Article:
Following on from this I'm having some difficulties with the Eastern Moors Partnership just now. It may be recalled that in response to a question from me last year EMP said they were completely committed to transparency. Recent correspondence shows this as having been 'economical with the truth'. Consultation meetings with local groups and individuals have been taking place which have been less than transparent. These have involved selected participants whose names are being withheld on the basis of some spurious concerns about confidentiality. Not all who wanted to take part have been invited but there is no way of judging why the managers chose person 'x' rather than person 'y', or group 'a' rather than group 'b'.
Not only are remarks not attributed to individuals but in addition the public are being prevented from knowing who attended the meetings! One of the fascinating stated justifications for this is that people can thereby "speak honestly....without fear of being named and shamed". These then are the 'consultation hoodies' who are privileged to have their views counted but decline to be accountable for what they say.

Blacka Blogger and the 'Consultation Hoodies'

When I challenged this the startling response I received (underlined) was that I myself make comments anonymously on this blog!! Putting to one side the fact that anyone who wants to know my identity or even meet me, simply has to ask via the contact email at the side (and some have) there is a world of difference between an alias as a gimmick on an independent blog with no official influence or input and a public consultation about a major public asset. I would suggest, with rather less humility than I would prefer, that as most people around here already know who I am then I have shown no reluctance to stand up and be counted for what I believe, both here and in public meetings at which I wear no mask or hoodie but attend as myself properly identified.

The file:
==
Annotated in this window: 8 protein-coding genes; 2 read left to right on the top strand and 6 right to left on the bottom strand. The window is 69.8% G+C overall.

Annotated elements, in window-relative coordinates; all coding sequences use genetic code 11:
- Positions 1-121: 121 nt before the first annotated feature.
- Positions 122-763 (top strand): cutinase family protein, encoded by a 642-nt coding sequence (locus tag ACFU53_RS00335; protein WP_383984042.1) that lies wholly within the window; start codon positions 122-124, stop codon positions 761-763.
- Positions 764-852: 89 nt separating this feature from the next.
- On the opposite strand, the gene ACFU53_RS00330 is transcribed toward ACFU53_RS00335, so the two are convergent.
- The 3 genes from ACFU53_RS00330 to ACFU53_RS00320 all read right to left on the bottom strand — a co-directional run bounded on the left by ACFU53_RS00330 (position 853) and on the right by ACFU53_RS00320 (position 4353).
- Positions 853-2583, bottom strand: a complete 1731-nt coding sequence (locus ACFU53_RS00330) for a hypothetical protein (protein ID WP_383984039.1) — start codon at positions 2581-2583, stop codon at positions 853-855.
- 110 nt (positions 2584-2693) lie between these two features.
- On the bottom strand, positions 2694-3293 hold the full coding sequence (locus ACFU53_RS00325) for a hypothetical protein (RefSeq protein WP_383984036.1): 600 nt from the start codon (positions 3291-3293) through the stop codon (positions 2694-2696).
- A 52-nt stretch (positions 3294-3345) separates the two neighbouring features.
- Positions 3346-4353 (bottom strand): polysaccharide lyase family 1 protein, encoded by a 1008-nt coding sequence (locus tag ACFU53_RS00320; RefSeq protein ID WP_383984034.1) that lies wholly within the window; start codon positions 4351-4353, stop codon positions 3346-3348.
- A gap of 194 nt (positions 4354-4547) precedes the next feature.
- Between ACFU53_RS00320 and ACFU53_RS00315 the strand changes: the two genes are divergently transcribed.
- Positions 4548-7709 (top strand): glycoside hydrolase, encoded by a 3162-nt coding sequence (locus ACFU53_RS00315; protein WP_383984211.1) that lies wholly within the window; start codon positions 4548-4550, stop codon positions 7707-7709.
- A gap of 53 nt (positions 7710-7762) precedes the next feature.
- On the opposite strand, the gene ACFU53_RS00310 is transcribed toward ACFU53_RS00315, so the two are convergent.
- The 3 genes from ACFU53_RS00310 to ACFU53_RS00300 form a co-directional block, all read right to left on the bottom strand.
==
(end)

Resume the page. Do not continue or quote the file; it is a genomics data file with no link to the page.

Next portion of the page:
But there are other issues here that may not be immediately obvious. Consultations are supposed to be bottom up, so the theory goes. But power remains in the hands of the managers if they go about things in this way. They gather together comments of all kinds from all sorts of people, some sensible others way-out or misguided. If they are unattributed it makes it a lot easier to manage and also stifles any dialogue between those being consulted. Last year we had the post-it note approach. Comments made do not become topics for discussion. So the 'balancing' act of those coordinating is an exercise in picking and choosing - the result being 'everyone's had their say but we're doing pretty well what we wanted to in the first place'. There must be a text book you can buy guiding managers through this. Probably one of those you see on shelves of WH Smith's in the station concourse.

Friday, 12 August 2011

Isn't It Pretty?

Well, no, actually it's not pretty on a damp drizzly morning even in August. Yet there's still plenty to appeal to the senses. These views are what only a few people see as most, understandably, wait for clement weather to arrive. Some who do see more are those, like dog walkers for example, who are bound by routine and out in all weathers.

There have been afternoons even in this summer when the purple of the heather under strong sunlight has led to many an occasional visitor saying "Isn't it pretty?" And part of the scene has been the distant view of fields and field boundaries and scattered woods.

This morning though it's been the turn of mist and wet grass and hunched crows on the fenceposts. And a line of starlings adding interest to the sheep pasture which is dreary enough even when the sun shines. It's good to see a place under all conditions.